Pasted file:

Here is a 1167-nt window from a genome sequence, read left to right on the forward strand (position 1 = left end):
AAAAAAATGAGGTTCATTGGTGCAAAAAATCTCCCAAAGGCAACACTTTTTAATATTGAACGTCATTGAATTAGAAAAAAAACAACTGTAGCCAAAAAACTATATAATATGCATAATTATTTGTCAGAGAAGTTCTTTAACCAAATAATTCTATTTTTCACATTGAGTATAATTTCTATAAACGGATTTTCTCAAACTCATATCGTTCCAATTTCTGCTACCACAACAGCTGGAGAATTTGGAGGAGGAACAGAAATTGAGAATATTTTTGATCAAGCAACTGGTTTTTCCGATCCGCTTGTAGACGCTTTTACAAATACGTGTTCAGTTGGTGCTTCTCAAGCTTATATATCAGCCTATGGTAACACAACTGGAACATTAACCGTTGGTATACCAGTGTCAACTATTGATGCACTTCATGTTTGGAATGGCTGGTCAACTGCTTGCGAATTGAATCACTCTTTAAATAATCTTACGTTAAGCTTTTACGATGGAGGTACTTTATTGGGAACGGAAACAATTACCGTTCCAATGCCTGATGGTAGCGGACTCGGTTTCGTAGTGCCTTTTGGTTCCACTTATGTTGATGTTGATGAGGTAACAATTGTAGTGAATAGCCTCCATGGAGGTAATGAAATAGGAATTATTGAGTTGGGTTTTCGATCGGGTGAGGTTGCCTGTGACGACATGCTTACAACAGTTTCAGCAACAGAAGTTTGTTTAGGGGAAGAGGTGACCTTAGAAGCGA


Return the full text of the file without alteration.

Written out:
Here is a 1167-nt window from a genome sequence, read left to right on the forward strand (position 1 = left end):
AAAAAAATGAGGTTCATTGGTGCAAAAAATCTCCCAAAGGCAACACTTTTTAATATTGAACGTCATTGAATTAGAAAAAAAACAACTGTAGCCAAAAAACTATATAATATGCATAATTATTTGTCAGAGAAGTTCTTTAACCAAATAATTCTATTTTTCACATTGAGTATAATTTCTATAAACGGATTTTCTCAAACTCATATCGTTCCAATTTCTGCTACCACAACAGCTGGAGAATTTGGAGGAGGAACAGAAATTGAGAATATTTTTGATCAAGCAACTGGTTTTTCCGATCCGCTTGTAGACGCTTTTACAAATACGTGTTCAGTTGGTGCTTCTCAAGCTTATATATCAGCCTATGGTAACACAACTGGAACATTAACCGTTGGTATACCAGTGTCAACTATTGATGCACTTCATGTTTGGAATGGCTGGTCAACTGCTTGCGAATTGAATCACTCTTTAAATAATCTTACGTTAAGCTTTTACGATGGAGGTACTTTATTGGGAACGGAAACAATTACCGTTCCAATGCCTGATGGTAGCGGACTCGGTTTCGTAGTGCCTTTTGGTTCCACTTATGTTGATGTTGATGAGGTAACAATTGTAGTGAATAGCCTCCATGGAGGTAATGAAATAGGAATTATTGAGTTGGGTTTTCGATCGGGTGAGGTTGCCTGTGACGACATGCTTACAACAGTTTCAGCAACAGAAGTTTGTTTAGGGGAAGAGGTGACCTTAGAAGCGA